On November 5, 2014, a California appellate court reversed a $100.9 million lower court ruling that allowed Union Pacific Railroad Co. (UP) to charge back rent to Santa Fe Pacific Pipelines, Inc. (Santa Fe), a Kinder Morgan Inc. subsidiary that has 1,850 miles of oil pipeline running beneath UP tracks. Problematically, UP’s title to much of its right-of-way was claimed through 19th century land grants from Congress.
The case hinges on the complicated realm of railroad property rights, a matter we’ve discussed before. The trial court had ruled that while the railroad had not provided “direct evidence of its title,” its ownership of the subsurface rights had “been adequately shown for purposes of this proceeding”; thus, it could charge rent for easements beneath the tracks. The railroad obtained a declaration that the rent due as of January 1, 2004 was more than $14 million per year. In April 2012, the trial court issued its decision that the total back rent due was over $81 million, plus prejudgment interest of over $19 million. The back rent accrued because Santa Fe had paid rent during this period based on a previous settlement while waiting for the new rent amount to be determined by the trial court in this litigation.
However, the California Second District Court of Appeal decided that the trial court hadn’t adequately analyzed the railroad’s property rights, considering the large body of relevant state and federal case law. After reviewing laws regarding Congressional land grants to railroads during the mid- to late 1800s, the appellate court ruled that “the railroads had been granted the land for a specific use.” In one example, the Court of Appeal looked at the General Railroad Right-of-Way Act of 1875 and determined that, “the railroad’s rights to the land underneath its rights-of-way granted by the 1875 Act were limited to what was necessary to support the railroad itself.”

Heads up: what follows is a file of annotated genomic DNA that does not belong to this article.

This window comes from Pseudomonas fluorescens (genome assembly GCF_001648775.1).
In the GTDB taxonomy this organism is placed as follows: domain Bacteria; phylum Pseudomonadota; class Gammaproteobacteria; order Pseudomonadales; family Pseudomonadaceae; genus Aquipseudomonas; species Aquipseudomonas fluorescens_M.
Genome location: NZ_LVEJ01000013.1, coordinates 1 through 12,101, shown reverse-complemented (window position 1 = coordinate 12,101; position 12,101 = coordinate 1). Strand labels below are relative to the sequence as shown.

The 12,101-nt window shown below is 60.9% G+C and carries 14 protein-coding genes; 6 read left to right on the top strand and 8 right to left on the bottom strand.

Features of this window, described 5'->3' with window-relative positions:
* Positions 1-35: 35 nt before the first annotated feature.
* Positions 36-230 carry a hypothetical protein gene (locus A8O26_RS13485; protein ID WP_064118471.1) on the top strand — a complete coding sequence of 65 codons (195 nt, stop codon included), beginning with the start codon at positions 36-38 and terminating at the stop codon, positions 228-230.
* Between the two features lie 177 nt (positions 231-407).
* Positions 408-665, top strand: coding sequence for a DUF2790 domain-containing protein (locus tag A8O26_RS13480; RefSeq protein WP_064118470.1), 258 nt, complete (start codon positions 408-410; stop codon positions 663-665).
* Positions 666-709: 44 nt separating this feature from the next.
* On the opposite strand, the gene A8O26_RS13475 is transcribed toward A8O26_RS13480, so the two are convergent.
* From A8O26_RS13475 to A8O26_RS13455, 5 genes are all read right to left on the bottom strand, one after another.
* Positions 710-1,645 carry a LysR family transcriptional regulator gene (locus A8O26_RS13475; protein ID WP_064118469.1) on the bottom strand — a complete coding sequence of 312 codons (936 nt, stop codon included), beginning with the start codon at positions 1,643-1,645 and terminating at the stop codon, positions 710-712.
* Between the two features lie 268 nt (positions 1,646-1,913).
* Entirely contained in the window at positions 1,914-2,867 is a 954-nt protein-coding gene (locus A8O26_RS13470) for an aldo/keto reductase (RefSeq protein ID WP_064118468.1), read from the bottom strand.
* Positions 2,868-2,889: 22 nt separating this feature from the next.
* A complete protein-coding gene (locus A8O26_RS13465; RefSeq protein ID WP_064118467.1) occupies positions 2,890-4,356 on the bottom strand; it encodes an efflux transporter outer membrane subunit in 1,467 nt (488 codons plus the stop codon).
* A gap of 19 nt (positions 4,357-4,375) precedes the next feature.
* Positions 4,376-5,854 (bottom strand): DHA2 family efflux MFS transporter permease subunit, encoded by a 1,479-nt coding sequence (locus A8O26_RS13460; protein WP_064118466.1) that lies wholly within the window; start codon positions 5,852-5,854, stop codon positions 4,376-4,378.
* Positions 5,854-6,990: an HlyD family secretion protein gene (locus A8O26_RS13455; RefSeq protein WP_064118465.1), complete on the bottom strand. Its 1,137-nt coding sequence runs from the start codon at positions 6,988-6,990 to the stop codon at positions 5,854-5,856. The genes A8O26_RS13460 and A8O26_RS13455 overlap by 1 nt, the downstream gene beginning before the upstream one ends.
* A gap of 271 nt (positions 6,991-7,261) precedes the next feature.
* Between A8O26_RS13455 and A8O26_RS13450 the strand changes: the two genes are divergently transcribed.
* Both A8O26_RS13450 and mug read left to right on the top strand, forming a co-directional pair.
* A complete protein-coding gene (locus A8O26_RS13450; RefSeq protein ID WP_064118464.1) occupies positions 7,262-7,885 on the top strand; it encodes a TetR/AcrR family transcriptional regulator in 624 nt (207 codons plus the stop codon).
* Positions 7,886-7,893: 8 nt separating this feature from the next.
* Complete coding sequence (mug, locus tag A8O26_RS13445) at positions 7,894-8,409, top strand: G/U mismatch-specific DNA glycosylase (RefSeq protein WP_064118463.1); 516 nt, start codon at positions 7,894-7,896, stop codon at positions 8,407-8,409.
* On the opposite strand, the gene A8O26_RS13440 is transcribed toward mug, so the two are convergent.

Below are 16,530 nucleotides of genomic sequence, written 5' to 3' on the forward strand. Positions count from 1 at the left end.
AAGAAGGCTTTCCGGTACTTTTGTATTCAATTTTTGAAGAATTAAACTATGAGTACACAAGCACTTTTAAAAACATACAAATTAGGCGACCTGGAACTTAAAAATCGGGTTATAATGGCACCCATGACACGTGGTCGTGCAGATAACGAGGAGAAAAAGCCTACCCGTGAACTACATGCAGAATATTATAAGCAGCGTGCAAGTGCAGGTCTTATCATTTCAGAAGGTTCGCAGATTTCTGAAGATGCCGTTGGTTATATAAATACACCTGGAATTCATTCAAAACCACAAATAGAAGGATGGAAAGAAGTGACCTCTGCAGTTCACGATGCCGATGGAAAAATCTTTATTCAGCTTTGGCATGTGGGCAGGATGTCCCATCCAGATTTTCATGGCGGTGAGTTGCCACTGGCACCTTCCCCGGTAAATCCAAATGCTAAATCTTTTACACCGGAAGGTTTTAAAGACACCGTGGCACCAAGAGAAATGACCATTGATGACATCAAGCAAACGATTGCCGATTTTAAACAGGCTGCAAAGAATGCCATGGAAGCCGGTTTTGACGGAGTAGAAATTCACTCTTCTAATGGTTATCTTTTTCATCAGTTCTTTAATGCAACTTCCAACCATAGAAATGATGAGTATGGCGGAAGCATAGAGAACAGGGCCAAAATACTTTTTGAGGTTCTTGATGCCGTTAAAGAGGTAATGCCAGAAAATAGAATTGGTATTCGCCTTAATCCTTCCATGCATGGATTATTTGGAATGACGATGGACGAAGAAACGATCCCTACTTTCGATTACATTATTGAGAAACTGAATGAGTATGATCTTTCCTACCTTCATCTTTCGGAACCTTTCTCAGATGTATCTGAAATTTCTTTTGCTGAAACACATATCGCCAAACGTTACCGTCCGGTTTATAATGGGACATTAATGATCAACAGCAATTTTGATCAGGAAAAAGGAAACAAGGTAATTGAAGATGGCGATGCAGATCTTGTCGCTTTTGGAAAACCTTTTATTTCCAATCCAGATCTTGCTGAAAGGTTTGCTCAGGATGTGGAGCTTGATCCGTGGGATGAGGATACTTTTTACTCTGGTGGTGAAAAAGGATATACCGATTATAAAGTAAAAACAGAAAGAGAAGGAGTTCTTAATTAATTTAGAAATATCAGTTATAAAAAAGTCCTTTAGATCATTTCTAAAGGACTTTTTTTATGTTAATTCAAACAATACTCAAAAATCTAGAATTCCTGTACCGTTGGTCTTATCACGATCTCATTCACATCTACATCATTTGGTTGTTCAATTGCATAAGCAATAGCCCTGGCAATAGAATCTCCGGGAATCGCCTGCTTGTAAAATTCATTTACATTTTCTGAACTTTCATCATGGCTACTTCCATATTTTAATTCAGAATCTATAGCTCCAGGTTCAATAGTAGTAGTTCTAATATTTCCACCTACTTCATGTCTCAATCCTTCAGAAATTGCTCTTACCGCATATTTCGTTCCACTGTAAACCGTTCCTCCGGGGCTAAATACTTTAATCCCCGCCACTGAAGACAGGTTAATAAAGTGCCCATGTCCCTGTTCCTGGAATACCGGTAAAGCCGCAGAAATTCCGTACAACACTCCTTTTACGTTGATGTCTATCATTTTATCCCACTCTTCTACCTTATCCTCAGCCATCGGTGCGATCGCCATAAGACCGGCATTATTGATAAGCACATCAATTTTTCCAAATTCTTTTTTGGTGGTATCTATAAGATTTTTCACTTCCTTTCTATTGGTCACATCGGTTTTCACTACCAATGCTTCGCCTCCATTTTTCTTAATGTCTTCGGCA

UP failed to establish its fee simple ownership or other interest in the property sufficient to entitle it to grant the pipeline easements. However, UP did present evidence during the trial suggesting that it had acquired full title, separate from the Congressional grants, to roughly 50% of the land at issue. Since the trial court had mistakenly concluded that UP had title to “virtually all of the subject property,” it made no finding regarding how much of the land was actually UP’s property. Therefore, the Court of Appeal remanded the case back to the trial court to determine where UP owned the property and could grant the pipeline easements during the period in question.
The Court of Appeal rejected the parties’ remaining contentions, finding that the trial court committed no error in its use of the across-the-fence (ATF) method of valuation, calculations of the rental rate and related factors, and determination of the dates of abandonment of certain easements.
The ruling’s effects—much like the railroads—could stretch across the western half of the country. The decision that Congressional grants of railroad rights-of-way did not give railroads ownership of subsurface rights for purposes unnecessary to support railway use could be applied to other companies that pay rent to railroads to use the ground beneath rail lines. Because the case also touched on abandonment issues, we expect it will also affect future rails-to-trails cases.